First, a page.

Finally I am seriously disappointed in Barack Obama who has just awarded the Congressional Medal of Honour to Bob Dylan WHEN IT SHOULD HAVE GONE TO LEONARD COHEN. And yes, the medal can be awarded to non US citizens. I still take my hat off to you Leonard. Dylan is good, but you are better. Plus you don’t look as drug-fucked.

Email from Alan Joyce

2 Nov

Dear Dr Wilson

Now that Qantas has resumed normal operations I would like to
update you on what the recent decision by Fair Work Australia
means for you.

I apologise sincerely for any inconvenience that you or your
family experienced during the grounding of the Qantas fleet
between Saturday evening and Monday afternoon.

The decision to lock out some of our employees was an immensely
difficult one and one that I did not want to have to make. But
it was a decision that we were driven to by the industrial
action of three unions, together representing less than 20
percent of Qantas employees.

As of last Friday, industrial action by those unions had forced
the cancellation of hundreds of flights, disrupted 70,000
passengers and cost Qantas $68 million. Two union leaders had
warned that industrial action could continue into next year.

This would have had a devastating effect on our customers, on
all Qantas employees and on the businesses which depend on
Qantas services.

On Saturday, I came to the conclusion that this crisis had to
end. I made the decision to proceed with a lock-out, the only
form of protected industrial action available to Qantas under
the Fair Work Act, so that agreement could be reached quickly.

Unfortunately, it was necessary as a precautionary measure to
ground the fleet immediately after the announcement that
a lock-out would take place. While I deeply regret the
short-term impact of the fleet being grounded, following the
Fair Work Australia decision we now have absolute certainty
for our customers. No further industrial action can take place.
No more aircraft will be grounded and no services cancelled as
a result of industrial action.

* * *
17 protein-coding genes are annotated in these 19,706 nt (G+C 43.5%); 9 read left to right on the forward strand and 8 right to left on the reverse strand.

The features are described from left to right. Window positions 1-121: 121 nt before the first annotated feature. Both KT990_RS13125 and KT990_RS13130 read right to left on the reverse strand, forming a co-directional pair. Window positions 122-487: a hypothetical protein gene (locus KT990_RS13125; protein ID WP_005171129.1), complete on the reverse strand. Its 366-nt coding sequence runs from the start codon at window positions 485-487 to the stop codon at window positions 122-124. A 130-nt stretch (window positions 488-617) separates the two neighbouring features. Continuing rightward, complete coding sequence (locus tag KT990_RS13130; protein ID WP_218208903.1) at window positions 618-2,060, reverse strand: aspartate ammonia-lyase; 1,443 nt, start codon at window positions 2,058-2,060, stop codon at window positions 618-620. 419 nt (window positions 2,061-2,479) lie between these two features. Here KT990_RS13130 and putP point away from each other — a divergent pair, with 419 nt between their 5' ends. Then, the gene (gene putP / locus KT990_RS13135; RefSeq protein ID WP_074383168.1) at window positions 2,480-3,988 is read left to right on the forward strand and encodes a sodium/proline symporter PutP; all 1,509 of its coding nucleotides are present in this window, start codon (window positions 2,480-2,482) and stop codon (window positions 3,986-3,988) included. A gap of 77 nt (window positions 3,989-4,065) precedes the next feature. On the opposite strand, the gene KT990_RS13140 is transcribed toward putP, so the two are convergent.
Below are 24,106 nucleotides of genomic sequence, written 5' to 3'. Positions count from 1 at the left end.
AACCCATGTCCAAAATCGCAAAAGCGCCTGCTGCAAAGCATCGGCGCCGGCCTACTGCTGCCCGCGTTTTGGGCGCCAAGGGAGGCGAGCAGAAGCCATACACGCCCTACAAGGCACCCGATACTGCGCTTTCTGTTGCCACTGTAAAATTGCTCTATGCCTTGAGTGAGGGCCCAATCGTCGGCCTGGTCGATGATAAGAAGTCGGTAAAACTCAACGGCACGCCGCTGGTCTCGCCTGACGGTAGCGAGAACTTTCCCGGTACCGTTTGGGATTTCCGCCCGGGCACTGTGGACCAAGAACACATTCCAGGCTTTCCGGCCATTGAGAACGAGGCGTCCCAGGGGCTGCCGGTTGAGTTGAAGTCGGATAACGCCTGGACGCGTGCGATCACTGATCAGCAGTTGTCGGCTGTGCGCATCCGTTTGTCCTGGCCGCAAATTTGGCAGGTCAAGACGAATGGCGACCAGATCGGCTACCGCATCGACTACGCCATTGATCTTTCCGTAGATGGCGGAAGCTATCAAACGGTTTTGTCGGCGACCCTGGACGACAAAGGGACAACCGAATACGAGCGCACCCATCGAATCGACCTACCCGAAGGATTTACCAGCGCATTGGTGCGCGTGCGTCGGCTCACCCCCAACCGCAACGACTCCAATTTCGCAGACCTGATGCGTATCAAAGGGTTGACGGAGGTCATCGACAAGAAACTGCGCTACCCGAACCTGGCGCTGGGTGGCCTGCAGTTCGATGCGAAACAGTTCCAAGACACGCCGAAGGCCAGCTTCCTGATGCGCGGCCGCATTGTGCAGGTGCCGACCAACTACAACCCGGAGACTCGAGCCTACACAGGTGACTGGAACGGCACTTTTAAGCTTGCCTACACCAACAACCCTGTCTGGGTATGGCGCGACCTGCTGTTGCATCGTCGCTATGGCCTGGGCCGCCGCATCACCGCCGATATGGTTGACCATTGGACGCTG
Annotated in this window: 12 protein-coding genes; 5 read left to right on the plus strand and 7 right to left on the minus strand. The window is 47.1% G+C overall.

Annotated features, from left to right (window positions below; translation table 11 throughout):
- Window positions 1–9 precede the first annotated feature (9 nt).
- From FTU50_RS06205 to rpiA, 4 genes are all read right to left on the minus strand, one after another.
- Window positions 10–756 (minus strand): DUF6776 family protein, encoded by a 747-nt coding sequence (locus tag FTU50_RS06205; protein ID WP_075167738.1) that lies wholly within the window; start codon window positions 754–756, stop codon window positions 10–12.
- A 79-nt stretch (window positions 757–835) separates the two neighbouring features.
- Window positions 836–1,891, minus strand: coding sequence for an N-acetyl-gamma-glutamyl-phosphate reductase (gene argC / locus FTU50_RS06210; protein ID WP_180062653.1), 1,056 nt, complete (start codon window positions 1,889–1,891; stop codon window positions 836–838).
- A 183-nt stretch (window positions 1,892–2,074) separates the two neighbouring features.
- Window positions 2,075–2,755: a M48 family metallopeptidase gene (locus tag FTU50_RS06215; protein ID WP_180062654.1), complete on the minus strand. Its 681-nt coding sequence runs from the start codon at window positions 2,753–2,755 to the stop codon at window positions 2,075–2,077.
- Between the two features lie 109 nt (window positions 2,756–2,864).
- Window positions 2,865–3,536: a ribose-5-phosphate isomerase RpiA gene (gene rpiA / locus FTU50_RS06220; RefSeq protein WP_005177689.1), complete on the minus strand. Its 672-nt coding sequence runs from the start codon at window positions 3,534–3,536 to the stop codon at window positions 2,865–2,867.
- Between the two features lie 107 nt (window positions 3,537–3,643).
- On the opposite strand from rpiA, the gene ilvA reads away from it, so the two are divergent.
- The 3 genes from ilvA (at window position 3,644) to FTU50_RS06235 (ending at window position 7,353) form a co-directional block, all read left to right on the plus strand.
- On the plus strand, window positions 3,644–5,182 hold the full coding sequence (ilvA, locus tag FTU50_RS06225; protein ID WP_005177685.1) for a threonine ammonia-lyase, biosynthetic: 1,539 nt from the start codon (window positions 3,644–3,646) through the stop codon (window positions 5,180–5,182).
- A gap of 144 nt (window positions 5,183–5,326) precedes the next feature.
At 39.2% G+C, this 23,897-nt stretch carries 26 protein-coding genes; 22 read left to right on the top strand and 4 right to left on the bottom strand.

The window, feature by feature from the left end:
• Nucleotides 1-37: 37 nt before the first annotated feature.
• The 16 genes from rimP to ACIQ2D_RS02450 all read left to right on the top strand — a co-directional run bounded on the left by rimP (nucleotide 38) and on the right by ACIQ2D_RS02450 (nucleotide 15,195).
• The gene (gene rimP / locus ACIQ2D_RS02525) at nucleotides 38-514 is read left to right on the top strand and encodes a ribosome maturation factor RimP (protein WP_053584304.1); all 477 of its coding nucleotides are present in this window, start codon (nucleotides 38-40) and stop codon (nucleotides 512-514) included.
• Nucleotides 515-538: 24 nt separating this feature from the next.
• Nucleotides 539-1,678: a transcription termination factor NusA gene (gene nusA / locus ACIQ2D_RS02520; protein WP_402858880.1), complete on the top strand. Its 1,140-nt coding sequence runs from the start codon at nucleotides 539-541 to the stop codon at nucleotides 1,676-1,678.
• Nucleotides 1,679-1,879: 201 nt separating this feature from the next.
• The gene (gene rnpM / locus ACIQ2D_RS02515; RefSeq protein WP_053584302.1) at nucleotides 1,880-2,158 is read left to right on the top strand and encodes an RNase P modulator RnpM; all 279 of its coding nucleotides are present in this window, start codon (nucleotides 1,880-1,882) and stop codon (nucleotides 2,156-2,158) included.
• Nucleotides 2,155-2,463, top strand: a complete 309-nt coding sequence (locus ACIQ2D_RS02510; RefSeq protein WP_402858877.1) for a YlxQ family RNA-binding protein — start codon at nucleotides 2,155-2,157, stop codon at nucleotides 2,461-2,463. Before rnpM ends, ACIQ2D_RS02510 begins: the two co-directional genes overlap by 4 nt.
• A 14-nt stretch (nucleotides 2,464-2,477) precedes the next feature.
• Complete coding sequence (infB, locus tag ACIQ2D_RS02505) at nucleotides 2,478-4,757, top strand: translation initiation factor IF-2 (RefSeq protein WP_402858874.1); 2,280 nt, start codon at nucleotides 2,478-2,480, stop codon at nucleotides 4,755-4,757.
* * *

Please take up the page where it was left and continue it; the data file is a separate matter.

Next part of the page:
You can now book Qantas flights with complete confidence. This
is an immeasurably better situation than last Friday, when
Qantas faced the prospect of ongoing disruptions, perhaps for
another 12 months.

We have now moved into 21 days of negotiations with each of
the unions with the assistance of Fair Work Australia. All
parties will be treated equally in order to reach reasonable
agreements. If this cannot happen, binding arbitration will take
place to secure an outcome. We will respect whatever decisions
are reached.

Regardless of how and when the agreements are reached, the
period of uncertainty and instability for Qantas is over. We
are moving forward and putting this dispute behind us.

Our focus now is on our customers. We want to restore your faith
by returning our on-time performance to its normal high levels,
continuing to invest in new aircraft and lounges and ensuring
the best possible in-flight experience.

The end of industrial action means we can concentrate on what
matters – getting you to your destination on time and in comfort,
offering the best network and frequency of any Australian airline
and rewarding your loyalty as a Qantas Frequent Flyer.

Thank you for your patience and for your continued support
of Qantas.

Alan Joyce
CEO Qantas Airways

by Adam Tinworth via flickr

Changing the gender paradigm: it’s women’s work

24 Jun

Changing the gender paradigm, in On Line Opinion today.

An essay on women in the workplace, baby clothes, pitfalls in the social process of gendering, and Foucault’s analysis of hegemonic manipulation. Enjoy!!!